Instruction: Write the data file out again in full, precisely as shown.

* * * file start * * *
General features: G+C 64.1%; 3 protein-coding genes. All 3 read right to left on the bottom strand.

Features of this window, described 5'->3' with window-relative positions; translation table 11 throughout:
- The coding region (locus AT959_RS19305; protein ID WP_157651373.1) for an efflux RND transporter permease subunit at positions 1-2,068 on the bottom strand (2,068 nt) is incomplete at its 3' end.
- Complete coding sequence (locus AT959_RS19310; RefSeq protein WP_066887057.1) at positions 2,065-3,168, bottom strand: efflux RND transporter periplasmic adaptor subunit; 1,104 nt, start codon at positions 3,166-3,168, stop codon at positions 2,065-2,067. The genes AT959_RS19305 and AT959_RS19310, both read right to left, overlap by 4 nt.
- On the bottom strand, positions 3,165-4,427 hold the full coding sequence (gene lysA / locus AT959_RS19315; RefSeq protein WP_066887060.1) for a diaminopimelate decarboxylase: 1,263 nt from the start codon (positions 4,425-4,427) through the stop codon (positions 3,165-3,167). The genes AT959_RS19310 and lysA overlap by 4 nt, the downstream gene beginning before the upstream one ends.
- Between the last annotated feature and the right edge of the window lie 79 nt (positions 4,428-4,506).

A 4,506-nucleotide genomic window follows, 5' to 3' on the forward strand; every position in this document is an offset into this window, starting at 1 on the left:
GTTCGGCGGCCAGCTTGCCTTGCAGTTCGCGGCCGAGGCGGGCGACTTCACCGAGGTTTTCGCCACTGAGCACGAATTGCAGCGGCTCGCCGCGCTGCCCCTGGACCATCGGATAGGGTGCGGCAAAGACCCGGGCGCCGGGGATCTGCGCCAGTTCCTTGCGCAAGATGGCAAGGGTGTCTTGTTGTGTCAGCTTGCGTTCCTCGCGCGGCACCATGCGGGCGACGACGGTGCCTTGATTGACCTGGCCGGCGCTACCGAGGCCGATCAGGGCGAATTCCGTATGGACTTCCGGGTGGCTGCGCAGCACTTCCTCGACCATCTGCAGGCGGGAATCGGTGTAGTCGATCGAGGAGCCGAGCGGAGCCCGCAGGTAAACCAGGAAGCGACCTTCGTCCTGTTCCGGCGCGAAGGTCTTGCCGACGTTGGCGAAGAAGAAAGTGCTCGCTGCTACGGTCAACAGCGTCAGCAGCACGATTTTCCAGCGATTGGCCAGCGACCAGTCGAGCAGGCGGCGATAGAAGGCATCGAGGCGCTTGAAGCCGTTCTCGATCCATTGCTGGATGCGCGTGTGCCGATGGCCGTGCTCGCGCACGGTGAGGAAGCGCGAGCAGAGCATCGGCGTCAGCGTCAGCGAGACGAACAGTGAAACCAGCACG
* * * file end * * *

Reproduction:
General features: G+C 64.1%; 3 protein-coding genes. All 3 read right to left on the bottom strand.

Features of this window, described 5'->3' with window-relative positions; translation table 11 throughout:
- The coding region (locus AT959_RS19305; protein ID WP_157651373.1) for an efflux RND transporter permease subunit at positions 1-2,068 on the bottom strand (2,068 nt) is incomplete at its 3' end.
- Complete coding sequence (locus AT959_RS19310; RefSeq protein WP_066887057.1) at positions 2,065-3,168, bottom strand: efflux RND transporter periplasmic adaptor subunit; 1,104 nt, start codon at positions 3,166-3,168, stop codon at positions 2,065-2,067. The genes AT959_RS19305 and AT959_RS19310, both read right to left, overlap by 4 nt.
- On the bottom strand, positions 3,165-4,427 hold the full coding sequence (gene lysA / locus AT959_RS19315; RefSeq protein WP_066887060.1) for a diaminopimelate decarboxylase: 1,263 nt from the start codon (positions 4,425-4,427) through the stop codon (positions 3,165-3,167). The genes AT959_RS19310 and lysA overlap by 4 nt, the downstream gene beginning before the upstream one ends.
- Between the last annotated feature and the right edge of the window lie 79 nt (positions 4,428-4,506).

A 4,506-nucleotide genomic window follows, 5' to 3' on the forward strand; every position in this document is an offset into this window, starting at 1 on the left:
GTTCGGCGGCCAGCTTGCCTTGCAGTTCGCGGCCGAGGCGGGCGACTTCACCGAGGTTTTCGCCACTGAGCACGAATTGCAGCGGCTCGCCGCGCTGCCCCTGGACCATCGGATAGGGTGCGGCAAAGACCCGGGCGCCGGGGATCTGCGCCAGTTCCTTGCGCAAGATGGCAAGGGTGTCTTGTTGTGTCAGCTTGCGTTCCTCGCGCGGCACCATGCGGGCGACGACGGTGCCTTGATTGACCTGGCCGGCGCTACCGAGGCCGATCAGGGCGAATTCCGTATGGACTTCCGGGTGGCTGCGCAGCACTTCCTCGACCATCTGCAGGCGGGAATCGGTGTAGTCGATCGAGGAGCCGAGCGGAGCCCGCAGGTAAACCAGGAAGCGACCTTCGTCCTGTTCCGGCGCGAAGGTCTTGCCGACGTTGGCGAAGAAGAAAGTGCTCGCTGCTACGGTCAACAGCGTCAGCAGCACGATTTTCCAGCGATTGGCCAGCGACCAGTCGAGCAGGCGGCGATAGAAGGCATCGAGGCGCTTGAAGCCGTTCTCGATCCATTGCTGGATGCGCGTGTGCCGATGGCCGTGCTCGCGCACGGTGAGGAAGCGCGAGCAGAGCATCGGCGTCAGCGTCAGCGAGACGAACAGTGAAACCAGCACG